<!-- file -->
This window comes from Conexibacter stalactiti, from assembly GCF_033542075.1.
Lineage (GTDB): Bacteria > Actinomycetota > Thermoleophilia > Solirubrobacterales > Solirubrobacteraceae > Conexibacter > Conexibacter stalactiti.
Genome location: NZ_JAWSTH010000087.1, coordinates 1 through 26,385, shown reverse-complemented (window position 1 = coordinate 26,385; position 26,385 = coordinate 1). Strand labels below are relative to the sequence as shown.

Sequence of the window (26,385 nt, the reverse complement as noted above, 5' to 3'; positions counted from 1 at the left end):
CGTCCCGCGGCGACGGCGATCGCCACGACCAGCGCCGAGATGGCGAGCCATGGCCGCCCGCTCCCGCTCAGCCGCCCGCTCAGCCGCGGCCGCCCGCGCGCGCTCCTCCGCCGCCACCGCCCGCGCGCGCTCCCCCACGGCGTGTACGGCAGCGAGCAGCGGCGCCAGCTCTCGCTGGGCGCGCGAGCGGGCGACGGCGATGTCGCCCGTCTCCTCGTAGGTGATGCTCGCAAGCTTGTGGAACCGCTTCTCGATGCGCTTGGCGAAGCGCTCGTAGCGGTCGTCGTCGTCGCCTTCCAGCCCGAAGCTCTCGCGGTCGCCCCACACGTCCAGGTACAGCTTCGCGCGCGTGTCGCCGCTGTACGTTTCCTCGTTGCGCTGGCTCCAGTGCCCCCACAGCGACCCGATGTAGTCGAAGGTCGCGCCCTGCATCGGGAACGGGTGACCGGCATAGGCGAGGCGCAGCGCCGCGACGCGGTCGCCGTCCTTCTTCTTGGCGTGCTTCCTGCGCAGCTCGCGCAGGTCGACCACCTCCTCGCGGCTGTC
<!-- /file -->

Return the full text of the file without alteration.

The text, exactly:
This window comes from Conexibacter stalactiti, from assembly GCF_033542075.1.
Lineage (GTDB): Bacteria > Actinomycetota > Thermoleophilia > Solirubrobacterales > Solirubrobacteraceae > Conexibacter > Conexibacter stalactiti.
Genome location: NZ_JAWSTH010000087.1, coordinates 1 through 26,385, shown reverse-complemented (window position 1 = coordinate 26,385; position 26,385 = coordinate 1). Strand labels below are relative to the sequence as shown.

Sequence of the window (26,385 nt, the reverse complement as noted above, 5' to 3'; positions counted from 1 at the left end):
CGTCCCGCGGCGACGGCGATCGCCACGACCAGCGCCGAGATGGCGAGCCATGGCCGCCCGCTCCCGCTCAGCCGCCCGCTCAGCCGCGGCCGCCCGCGCGCGCTCCTCCGCCGCCACCGCCCGCGCGCGCTCCCCCACGGCGTGTACGGCAGCGAGCAGCGGCGCCAGCTCTCGCTGGGCGCGCGAGCGGGCGACGGCGATGTCGCCCGTCTCCTCGTAGGTGATGCTCGCAAGCTTGTGGAACCGCTTCTCGATGCGCTTGGCGAAGCGCTCGTAGCGGTCGTCGTCGTCGCCTTCCAGCCCGAAGCTCTCGCGGTCGCCCCACACGTCCAGGTACAGCTTCGCGCGCGTGTCGCCGCTGTACGTTTCCTCGTTGCGCTGGCTCCAGTGCCCCCACAGCGACCCGATGTAGTCGAAGGTCGCGCCCTGCATCGGGAACGGGTGACCGGCATAGGCGAGGCGCAGCGCCGCGACGCGGTCGCCGTCCTTCTTCTTGGCGTGCTTCCTGCGCAGCTCGCGCAGGTCGACCACCTCCTCGCGGCTGTC